Sir Denis Forman, the former Granada TV chairman who was responsible for putting Coronation Street on our screens in 1960, has died age 95.
It was his work in television that made Forman most proud; during his remarkable 50-year career he acted as the director of the British Film Institute and deputy chairman of the Royal Opera House.
One of the founding executives of Granada TV in the mid 1950s, he bought a new generation of programmes that helped to redefine British TV, including the long-running soap, 'Coronation Street'.
During an interview with The Guardian, Forman spoke of the famous soap: “I recognised its merit and I supported the move to get it on air, but I was not 100% behind it. I was nervous. Everyone was. Look at those accents. Anyone in broadcasting reading one of those scripts would say: “Its impossible.””
Forman was also responsible for bringing such shows as 'Brideshead Revisited' and 'The Jewel in the Crown'.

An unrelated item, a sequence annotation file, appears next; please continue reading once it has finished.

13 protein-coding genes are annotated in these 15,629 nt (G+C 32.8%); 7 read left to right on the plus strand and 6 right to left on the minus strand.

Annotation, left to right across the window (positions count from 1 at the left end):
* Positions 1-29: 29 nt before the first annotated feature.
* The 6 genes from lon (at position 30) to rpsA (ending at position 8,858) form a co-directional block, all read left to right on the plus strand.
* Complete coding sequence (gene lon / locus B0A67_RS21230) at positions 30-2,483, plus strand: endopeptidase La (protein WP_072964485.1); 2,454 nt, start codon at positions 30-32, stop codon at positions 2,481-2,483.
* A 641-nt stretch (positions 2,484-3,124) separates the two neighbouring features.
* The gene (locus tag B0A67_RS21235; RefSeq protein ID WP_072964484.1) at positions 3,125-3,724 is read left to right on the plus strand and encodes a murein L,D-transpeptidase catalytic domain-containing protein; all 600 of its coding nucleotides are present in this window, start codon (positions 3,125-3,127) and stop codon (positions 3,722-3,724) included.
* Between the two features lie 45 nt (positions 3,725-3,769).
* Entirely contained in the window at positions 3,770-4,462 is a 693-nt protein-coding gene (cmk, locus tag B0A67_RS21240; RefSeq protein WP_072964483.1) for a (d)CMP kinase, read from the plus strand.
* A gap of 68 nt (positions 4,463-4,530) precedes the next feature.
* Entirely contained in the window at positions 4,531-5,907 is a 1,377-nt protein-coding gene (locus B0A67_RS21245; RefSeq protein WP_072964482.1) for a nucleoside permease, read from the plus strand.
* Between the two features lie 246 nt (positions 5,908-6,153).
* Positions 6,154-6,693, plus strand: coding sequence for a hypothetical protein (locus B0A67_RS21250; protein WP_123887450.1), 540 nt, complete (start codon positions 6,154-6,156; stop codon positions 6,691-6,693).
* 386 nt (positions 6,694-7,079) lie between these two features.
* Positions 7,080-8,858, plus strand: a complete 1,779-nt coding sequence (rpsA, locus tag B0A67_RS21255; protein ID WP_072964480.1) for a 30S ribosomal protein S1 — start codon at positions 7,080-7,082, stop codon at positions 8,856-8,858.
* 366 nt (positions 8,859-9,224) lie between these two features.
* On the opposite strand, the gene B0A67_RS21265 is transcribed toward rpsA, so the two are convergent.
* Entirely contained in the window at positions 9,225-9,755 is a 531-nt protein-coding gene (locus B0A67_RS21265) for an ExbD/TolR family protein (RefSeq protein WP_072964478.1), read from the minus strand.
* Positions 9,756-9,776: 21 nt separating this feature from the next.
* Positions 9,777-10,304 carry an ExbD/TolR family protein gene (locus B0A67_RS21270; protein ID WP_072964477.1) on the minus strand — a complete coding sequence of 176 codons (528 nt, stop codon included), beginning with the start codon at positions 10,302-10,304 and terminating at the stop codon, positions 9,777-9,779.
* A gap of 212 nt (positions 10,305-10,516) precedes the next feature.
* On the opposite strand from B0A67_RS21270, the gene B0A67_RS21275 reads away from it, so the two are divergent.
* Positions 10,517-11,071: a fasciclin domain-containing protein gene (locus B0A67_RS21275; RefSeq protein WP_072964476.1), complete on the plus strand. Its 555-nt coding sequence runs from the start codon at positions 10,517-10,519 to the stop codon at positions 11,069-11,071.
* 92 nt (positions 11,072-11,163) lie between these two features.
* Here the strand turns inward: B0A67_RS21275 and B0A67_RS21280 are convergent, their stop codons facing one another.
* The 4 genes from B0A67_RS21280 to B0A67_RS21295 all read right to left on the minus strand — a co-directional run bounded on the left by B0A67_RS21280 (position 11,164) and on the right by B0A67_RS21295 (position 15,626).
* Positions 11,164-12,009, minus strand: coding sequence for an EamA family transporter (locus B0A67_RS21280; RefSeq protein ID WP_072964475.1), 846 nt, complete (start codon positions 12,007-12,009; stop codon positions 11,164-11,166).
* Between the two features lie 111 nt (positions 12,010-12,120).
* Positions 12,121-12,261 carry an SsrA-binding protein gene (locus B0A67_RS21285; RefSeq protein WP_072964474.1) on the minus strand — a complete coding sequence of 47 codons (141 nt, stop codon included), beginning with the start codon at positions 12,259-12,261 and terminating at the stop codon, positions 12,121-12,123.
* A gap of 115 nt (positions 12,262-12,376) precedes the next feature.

In an interview last year with the Guardian, Forman said:” We had a determination to democratise television, so that the viewer could share the political processes; a determination to make television funny, interesting and relevant [...]”
ITV's director of television Peter Finchman said on Monday: “Sir Denis Forman was one of the great pioneers of British broadcasting. He made a last contribution to quality drama and investigative journalism [...]”
Ray Fitzwalter, form editor and later executive producer of World in Action, said: “Denis was a brave leader and a pioneer on the commercial side of the television industry.”
Forman also wrote three volumes of memoirs and several books about music.